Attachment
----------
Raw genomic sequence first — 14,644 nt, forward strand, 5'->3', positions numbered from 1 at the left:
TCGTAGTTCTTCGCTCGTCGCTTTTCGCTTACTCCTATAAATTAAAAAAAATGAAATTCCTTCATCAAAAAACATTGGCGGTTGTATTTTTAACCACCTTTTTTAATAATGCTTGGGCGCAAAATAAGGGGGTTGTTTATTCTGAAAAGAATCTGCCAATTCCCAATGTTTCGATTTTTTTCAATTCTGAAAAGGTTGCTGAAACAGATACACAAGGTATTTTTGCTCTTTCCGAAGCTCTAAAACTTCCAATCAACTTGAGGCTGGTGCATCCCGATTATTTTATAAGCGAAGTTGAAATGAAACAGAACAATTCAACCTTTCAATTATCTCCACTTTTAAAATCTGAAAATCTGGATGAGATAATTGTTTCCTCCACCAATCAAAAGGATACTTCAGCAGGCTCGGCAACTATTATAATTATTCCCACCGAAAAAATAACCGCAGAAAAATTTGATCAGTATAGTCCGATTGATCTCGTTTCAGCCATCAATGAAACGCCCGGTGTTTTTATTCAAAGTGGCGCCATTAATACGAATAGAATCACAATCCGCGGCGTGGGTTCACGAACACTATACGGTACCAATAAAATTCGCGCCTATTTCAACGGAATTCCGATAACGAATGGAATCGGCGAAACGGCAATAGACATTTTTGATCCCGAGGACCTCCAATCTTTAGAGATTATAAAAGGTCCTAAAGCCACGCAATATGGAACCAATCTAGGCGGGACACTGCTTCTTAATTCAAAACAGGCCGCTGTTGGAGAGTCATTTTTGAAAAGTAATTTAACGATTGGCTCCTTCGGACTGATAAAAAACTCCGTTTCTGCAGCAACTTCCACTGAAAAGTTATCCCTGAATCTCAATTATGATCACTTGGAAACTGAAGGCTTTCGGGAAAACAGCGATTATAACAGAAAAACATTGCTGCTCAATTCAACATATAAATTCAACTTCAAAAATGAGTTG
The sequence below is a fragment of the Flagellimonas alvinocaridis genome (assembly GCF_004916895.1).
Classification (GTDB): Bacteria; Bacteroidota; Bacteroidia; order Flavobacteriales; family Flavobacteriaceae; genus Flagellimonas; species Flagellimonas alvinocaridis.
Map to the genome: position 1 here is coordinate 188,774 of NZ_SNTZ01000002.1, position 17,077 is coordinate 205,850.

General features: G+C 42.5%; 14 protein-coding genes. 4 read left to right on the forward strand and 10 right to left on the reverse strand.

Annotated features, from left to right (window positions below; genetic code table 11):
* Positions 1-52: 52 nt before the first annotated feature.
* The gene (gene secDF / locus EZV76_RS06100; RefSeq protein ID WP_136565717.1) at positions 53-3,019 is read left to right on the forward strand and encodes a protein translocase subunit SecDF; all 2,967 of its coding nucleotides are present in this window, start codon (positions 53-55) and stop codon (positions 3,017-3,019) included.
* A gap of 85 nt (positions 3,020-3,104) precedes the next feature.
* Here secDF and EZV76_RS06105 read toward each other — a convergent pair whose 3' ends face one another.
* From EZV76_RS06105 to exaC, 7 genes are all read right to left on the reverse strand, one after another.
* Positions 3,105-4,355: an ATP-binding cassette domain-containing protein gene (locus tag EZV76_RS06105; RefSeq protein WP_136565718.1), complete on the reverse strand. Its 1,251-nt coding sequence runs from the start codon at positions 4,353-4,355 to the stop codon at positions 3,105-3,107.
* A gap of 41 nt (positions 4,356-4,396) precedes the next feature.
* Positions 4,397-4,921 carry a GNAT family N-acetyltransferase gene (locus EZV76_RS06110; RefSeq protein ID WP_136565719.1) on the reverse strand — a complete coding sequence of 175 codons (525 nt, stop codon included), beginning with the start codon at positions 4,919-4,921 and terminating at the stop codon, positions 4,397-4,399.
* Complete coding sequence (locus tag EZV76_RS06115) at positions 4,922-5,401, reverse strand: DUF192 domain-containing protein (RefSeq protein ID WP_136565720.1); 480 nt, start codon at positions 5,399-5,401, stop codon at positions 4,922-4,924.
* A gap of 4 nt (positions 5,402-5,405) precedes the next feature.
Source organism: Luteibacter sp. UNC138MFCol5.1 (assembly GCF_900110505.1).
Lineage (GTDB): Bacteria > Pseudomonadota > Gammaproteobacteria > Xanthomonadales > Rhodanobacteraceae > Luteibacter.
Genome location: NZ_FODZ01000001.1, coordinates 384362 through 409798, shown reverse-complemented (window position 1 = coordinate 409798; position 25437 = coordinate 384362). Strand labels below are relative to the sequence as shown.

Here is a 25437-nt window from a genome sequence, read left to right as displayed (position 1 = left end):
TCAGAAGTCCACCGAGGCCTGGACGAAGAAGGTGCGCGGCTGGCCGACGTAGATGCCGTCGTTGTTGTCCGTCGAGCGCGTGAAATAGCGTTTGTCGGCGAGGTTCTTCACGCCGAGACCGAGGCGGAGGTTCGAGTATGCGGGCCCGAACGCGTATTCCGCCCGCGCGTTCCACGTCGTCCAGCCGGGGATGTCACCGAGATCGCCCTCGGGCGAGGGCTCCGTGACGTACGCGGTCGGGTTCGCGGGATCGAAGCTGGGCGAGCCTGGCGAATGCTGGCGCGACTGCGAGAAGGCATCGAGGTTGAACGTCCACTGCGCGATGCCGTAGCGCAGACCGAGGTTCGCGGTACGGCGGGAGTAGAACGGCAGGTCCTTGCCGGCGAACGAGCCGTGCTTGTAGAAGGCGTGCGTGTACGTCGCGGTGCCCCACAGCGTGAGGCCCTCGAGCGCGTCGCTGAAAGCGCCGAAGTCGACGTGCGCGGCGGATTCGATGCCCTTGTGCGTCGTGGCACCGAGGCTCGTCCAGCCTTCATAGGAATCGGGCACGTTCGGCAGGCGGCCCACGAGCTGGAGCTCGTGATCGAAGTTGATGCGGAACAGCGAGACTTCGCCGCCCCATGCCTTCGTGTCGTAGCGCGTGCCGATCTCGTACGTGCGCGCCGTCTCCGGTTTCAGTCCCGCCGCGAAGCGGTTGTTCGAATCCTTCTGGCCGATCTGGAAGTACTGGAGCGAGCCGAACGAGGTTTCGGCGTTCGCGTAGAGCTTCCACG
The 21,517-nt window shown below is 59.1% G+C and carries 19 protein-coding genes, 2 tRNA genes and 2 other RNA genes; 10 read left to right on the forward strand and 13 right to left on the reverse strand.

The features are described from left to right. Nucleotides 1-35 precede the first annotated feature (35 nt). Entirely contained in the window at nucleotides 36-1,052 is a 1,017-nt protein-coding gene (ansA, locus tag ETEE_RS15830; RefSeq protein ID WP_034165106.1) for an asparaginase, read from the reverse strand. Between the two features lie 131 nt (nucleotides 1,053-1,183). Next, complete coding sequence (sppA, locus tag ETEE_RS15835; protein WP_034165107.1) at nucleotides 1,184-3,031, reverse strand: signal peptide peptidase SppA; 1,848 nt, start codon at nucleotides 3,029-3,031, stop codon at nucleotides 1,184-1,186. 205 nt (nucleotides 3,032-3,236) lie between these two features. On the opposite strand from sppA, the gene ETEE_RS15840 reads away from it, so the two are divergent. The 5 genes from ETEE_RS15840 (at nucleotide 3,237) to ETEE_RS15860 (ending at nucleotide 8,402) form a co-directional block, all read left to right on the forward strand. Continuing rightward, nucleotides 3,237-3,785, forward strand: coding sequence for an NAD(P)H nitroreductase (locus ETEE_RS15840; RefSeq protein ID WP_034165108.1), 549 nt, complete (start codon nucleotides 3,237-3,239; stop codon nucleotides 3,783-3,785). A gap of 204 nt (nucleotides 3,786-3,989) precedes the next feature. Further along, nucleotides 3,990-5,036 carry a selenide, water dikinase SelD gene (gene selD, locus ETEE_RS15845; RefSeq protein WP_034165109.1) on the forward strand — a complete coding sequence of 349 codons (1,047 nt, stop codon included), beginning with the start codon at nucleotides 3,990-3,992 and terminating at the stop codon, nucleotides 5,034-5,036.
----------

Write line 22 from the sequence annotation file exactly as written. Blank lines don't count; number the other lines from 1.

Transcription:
TCAGAAGTCCACCGAGGCCTGGACGAAGAAGGTGCGCGGCTGGCCGACGTAGATGCCGTCGTTGTTGTCCGTCGAGCGCGTGAAATAGCGTTTGTCGGCGAGGTTCTTCACGCCGAGACCGAGGCGGAGGTTCGAGTATGCGGGCCCGAACGCGTATTCCGCCCGCGCGTTCCACGTCGTCCAGCCGGGGATGTCACCGAGATCGCCCTCGGGCGAGGGCTCCGTGACGTACGCGGTCGGGTTCGCGGGATCGAAGCTGGGCGAGCCTGGCGAATGCTGGCGCGACTGCGAGAAGGCATCGAGGTTGAACGTCCACTGCGCGATGCCGTAGCGCAGACCGAGGTTCGCGGTACGGCGGGAGTAGAACGGCAGGTCCTTGCCGGCGAACGAGCCGTGCTTGTAGAAGGCGTGCGTGTACGTCGCGGTGCCCCACAGCGTGAGGCCCTCGAGCGCGTCGCTGAAAGCGCCGAAGTCGACGTGCGCGGCGGATTCGATGCCCTTGTGCGTCGTGGCACCGAGGCTCGTCCAGCCTTCATAGGAATCGGGCACGTTCGGCAGGCGGCCCACGAGCTGGAGCTCGTGATCGAAGTTGATGCGGAACAGCGAGACTTCGCCGCCCCATGCCTTCGTGTCGTAGCGCGTGCCGATCTCGTACGTGCGCGCCGTCTCCGGTTTCAGTCCCGCCGCGAAGCGGTTGTTCGAATCCTTCTGGCCGATCTGGAAGTACTGGAGCGAGCCGAACGAGGTTTCGGCGTTCGCGTAGAGCTTCCACG